B. E. F.
My dear Glad,
Many thanks for letters to-day from Mother Odd & yourself. I am v. doubtful about getting home by the 19th as all leave seems to be stopped, but there may be a chance.
We have moved camps to-day about a mile & come to a beastly spot, where there is no furniture or tent boards & nothing to sit on & the men have only got small huts with corrugated tin roofs which are as hot as the flames below. What on earth previous occupants have been doing in not improving the place the Lord only knows & we have got to set to work & see what we can do. There is one of our balloons very nearly overhead & I hope the Bosch doesn’t come over & do to it what we did to his last week. I can’t say what it was but we saw from our billets 3 Bosch balloons descending simultaneously in flames & a fourth being hauled down for all it was worth & that burst into flames before reaching the ground. They strafed them all
up & down the front at about the same time & now the old Hun has no balloons so he cant see where he is shelling nearly so well & our balloons are still in full habit so to speak & look ready to burst with pride.
2nd 7. 1916.
A lovely day & I have been looking round some trenches near here which we would go to if the Bosch started attacking near here. Incidentally I got a fine view of Wipers & district & didn’t notice much difference in Wipers itself though the country looks better in summer dress. I lied about the balloons, as the Bosch has found one to send up, but only one & that is a long way from here A Bosch plane has just been over & chased home again. It was very high up & must have seen nothing. I notice the Bosch Balloon is very low down, so they will be able to
pull it in at once if necessary. Our own above also seems a bit nervous & came down directly the aeroplane came in sight.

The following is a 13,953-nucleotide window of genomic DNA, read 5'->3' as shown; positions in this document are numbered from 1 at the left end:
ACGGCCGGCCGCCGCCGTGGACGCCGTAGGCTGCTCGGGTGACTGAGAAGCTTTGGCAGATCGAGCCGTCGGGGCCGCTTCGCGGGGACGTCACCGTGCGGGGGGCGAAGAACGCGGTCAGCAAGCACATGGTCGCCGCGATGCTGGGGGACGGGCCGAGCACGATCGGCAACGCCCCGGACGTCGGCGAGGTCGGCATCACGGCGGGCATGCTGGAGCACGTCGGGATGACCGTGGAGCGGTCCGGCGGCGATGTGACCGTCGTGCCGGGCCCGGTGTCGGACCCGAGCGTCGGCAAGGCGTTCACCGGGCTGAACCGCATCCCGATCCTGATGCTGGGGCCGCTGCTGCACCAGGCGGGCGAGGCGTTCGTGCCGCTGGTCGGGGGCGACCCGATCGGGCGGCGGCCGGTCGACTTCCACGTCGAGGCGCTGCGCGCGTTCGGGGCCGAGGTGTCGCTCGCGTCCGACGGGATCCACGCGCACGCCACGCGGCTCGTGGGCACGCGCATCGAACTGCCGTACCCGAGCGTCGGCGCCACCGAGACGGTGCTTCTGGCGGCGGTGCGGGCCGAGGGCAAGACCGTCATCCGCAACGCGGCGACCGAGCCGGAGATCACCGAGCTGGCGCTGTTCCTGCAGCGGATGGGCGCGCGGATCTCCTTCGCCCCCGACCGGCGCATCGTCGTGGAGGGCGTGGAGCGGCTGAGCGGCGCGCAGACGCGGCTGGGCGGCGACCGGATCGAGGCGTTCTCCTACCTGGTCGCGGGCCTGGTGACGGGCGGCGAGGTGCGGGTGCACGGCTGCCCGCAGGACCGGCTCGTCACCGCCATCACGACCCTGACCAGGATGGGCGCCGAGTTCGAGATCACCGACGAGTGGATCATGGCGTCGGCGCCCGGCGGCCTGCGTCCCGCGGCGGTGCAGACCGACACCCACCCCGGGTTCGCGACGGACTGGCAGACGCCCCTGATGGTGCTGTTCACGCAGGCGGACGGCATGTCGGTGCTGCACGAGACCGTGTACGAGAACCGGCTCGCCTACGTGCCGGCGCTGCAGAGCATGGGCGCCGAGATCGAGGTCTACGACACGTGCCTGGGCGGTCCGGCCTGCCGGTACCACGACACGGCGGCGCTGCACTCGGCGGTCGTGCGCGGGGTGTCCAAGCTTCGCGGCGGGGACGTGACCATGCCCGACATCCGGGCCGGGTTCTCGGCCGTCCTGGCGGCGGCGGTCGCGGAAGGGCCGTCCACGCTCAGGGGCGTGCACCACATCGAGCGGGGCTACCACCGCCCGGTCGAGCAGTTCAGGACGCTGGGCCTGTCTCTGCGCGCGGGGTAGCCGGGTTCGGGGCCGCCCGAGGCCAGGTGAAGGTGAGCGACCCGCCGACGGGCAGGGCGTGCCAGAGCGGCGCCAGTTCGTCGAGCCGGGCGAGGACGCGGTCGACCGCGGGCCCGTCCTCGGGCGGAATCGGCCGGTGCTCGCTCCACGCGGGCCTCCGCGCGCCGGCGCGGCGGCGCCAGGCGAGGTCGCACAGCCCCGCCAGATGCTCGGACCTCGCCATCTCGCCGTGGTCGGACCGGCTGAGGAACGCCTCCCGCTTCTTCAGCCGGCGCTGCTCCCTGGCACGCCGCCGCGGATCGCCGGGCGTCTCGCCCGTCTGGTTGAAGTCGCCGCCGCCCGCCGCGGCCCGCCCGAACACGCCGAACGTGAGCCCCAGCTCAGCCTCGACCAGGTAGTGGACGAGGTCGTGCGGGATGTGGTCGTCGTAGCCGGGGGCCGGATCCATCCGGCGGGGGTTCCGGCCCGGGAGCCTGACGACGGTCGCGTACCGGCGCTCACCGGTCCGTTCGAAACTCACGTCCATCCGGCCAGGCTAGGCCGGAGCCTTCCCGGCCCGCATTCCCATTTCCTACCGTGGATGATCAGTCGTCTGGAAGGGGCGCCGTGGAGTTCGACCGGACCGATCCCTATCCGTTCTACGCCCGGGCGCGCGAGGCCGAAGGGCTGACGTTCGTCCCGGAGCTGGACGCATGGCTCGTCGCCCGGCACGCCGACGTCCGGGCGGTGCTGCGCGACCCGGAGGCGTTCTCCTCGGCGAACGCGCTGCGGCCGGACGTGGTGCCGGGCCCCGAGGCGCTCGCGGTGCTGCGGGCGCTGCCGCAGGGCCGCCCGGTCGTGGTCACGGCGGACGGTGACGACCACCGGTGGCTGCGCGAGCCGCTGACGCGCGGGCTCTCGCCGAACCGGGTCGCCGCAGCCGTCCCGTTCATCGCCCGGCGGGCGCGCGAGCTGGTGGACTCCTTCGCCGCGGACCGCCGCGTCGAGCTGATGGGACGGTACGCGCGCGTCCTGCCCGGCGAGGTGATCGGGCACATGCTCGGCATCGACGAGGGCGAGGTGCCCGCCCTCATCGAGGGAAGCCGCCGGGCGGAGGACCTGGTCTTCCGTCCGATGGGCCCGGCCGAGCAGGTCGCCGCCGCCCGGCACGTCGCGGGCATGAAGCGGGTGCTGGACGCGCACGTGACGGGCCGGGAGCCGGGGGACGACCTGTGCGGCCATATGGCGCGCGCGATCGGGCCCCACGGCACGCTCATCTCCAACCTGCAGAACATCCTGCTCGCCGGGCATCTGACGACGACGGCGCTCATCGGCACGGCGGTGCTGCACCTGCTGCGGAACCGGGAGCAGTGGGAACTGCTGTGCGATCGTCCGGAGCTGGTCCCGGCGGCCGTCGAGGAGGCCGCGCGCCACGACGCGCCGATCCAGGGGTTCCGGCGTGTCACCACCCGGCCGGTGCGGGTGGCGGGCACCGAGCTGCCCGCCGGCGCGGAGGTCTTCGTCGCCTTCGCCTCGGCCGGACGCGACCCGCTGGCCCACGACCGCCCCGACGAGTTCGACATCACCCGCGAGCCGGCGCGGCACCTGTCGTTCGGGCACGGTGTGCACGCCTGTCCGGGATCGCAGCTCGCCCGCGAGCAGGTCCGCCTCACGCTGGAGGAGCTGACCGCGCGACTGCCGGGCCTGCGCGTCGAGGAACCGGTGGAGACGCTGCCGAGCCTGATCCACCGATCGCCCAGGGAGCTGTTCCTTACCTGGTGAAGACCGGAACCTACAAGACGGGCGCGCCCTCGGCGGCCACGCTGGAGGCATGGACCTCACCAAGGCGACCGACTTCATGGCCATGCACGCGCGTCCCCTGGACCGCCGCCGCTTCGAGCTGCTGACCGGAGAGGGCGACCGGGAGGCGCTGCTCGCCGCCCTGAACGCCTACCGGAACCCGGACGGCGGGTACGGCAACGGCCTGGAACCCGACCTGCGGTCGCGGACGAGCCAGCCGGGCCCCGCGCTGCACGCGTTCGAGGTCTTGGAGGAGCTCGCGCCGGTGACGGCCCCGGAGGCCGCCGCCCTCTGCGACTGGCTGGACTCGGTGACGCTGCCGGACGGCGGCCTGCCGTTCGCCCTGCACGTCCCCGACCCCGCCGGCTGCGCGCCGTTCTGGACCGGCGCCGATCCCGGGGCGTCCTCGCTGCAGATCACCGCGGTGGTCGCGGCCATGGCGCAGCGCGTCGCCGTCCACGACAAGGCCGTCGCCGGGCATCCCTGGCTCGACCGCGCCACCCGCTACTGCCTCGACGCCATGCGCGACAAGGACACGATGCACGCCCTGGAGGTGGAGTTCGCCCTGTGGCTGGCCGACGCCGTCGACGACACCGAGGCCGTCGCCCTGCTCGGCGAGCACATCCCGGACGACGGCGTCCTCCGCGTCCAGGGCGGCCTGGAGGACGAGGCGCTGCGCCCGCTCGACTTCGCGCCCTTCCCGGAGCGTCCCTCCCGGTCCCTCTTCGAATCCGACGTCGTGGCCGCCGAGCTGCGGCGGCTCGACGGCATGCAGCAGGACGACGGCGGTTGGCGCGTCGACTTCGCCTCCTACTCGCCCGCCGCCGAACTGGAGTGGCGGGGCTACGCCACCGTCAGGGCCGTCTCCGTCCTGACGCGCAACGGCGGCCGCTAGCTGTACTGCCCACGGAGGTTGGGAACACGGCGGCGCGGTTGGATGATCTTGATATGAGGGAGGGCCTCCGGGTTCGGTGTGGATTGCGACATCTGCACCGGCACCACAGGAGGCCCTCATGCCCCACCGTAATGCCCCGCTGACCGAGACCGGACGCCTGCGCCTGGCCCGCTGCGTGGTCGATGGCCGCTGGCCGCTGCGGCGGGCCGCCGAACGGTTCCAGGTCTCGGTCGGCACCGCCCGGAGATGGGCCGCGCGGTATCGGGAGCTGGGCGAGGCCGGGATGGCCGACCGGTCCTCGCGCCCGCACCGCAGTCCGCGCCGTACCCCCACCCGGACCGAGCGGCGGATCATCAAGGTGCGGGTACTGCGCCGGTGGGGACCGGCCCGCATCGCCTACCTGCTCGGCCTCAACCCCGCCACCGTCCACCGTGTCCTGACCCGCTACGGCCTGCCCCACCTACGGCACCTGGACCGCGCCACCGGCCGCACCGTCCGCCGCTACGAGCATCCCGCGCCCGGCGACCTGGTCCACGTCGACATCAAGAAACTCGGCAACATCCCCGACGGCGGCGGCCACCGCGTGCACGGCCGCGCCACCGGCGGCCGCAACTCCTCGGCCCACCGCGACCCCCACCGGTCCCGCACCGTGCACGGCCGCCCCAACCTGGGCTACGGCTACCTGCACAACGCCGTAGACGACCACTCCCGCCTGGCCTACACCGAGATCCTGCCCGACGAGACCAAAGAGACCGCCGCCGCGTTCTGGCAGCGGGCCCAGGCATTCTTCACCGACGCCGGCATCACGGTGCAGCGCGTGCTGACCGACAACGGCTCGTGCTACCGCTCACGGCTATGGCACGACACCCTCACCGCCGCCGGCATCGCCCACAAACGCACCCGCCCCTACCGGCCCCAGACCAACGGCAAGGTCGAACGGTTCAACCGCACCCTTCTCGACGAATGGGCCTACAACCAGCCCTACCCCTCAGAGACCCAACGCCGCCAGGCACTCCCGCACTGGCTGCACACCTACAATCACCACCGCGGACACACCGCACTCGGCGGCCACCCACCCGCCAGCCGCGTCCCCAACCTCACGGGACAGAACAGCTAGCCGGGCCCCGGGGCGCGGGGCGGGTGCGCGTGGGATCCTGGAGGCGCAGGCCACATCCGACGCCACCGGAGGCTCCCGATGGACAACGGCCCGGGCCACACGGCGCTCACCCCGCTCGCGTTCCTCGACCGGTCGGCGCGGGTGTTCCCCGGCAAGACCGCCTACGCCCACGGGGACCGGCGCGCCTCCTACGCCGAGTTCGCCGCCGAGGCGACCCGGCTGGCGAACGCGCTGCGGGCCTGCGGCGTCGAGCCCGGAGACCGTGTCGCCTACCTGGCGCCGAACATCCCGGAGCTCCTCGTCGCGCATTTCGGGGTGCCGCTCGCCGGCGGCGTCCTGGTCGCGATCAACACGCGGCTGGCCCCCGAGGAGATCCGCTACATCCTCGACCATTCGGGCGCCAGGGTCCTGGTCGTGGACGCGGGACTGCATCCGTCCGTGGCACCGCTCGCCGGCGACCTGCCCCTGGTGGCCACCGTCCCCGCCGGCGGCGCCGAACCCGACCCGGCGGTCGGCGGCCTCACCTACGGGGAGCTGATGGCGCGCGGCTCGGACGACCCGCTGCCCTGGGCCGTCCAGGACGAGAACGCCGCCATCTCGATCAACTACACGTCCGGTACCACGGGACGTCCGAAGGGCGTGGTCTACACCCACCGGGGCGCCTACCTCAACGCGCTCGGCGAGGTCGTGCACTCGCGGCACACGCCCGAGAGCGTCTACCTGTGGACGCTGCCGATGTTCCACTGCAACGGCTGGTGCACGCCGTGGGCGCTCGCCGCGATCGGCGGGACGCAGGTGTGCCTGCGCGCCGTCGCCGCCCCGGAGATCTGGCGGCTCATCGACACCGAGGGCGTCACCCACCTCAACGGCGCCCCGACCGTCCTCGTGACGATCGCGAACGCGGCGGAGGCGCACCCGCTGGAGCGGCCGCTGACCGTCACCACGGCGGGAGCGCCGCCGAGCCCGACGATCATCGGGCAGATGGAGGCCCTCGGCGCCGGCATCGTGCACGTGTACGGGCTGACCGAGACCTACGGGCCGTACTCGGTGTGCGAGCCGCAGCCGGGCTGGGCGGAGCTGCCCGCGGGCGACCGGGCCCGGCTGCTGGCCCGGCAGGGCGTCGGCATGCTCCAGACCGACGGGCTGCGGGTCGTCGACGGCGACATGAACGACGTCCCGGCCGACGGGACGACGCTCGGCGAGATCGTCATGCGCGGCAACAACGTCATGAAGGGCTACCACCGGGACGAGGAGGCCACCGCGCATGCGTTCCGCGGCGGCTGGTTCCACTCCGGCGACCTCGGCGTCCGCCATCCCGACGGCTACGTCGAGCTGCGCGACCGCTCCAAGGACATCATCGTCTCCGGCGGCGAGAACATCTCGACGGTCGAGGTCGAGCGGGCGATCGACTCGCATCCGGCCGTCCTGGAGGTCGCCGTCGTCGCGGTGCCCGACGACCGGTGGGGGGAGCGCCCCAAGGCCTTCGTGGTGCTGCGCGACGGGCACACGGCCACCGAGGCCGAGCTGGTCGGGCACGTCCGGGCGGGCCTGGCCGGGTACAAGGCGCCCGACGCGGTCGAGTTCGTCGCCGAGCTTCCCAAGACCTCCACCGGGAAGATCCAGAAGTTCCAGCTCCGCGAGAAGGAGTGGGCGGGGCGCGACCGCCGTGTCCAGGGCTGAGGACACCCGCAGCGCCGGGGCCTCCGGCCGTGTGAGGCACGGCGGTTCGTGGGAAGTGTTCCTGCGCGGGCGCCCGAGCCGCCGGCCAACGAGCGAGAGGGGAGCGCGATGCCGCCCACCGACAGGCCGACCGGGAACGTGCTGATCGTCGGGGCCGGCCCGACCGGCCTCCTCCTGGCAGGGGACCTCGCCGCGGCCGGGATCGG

Please thank Father & Mother for letters to-day & ditto yourself for a cake from [illegible] which arrived quite all right. We have got some chairs out of an estaminet & are more comfortable in the mess.
I hear to-day that we have made a good advance down south & quite accordingly to plans I suppose they won’t try to rush ahead as they did at Loos but take things quietly. There was a terrific bombardment last night but nothing unusual these times, as all these little raids are accompanied by a lot of gunfire & sound much more impressive that the results would show. One of the prisoners got by the Anzacs on the night we got
over was very bored with life. Apparently he had not heard of the Jutland fight & didn’t wish to know anything about it & was frankly tired of the whole thing.
There was quite a good scene after our little raid about 5.30 a. m with me & the Brigade Major & 2 of our officers in a dug out with a prisoner sitting in a bed drinking a whiskey & soda & eating a biscuit, while we were pumping him for all we were worth with the aid of an interpreter, a private in the regiment who I suspect as being a Hun, but is quite a good chap. This is quite illegal as all prisoners have to be set back at once to be pumped by the staff behind. However they never tell us all we
want to know so we have to find out for ourselves. Please thank Father for his list of office heroes! – & put it away somewhere for me, for which purpose I return it – with a few more Bosch coins for the family in general – all off a prisoner. I took some out of his purse & put in some French money instead, as it will be so much more useful to him & they haven’t got buttons enough to go round.
Thank everyone for their recent books of which I have a collection unread at the moment as I haven’t had any time. However I shall be able to get on with them now.
Love to all
(dated June 1916)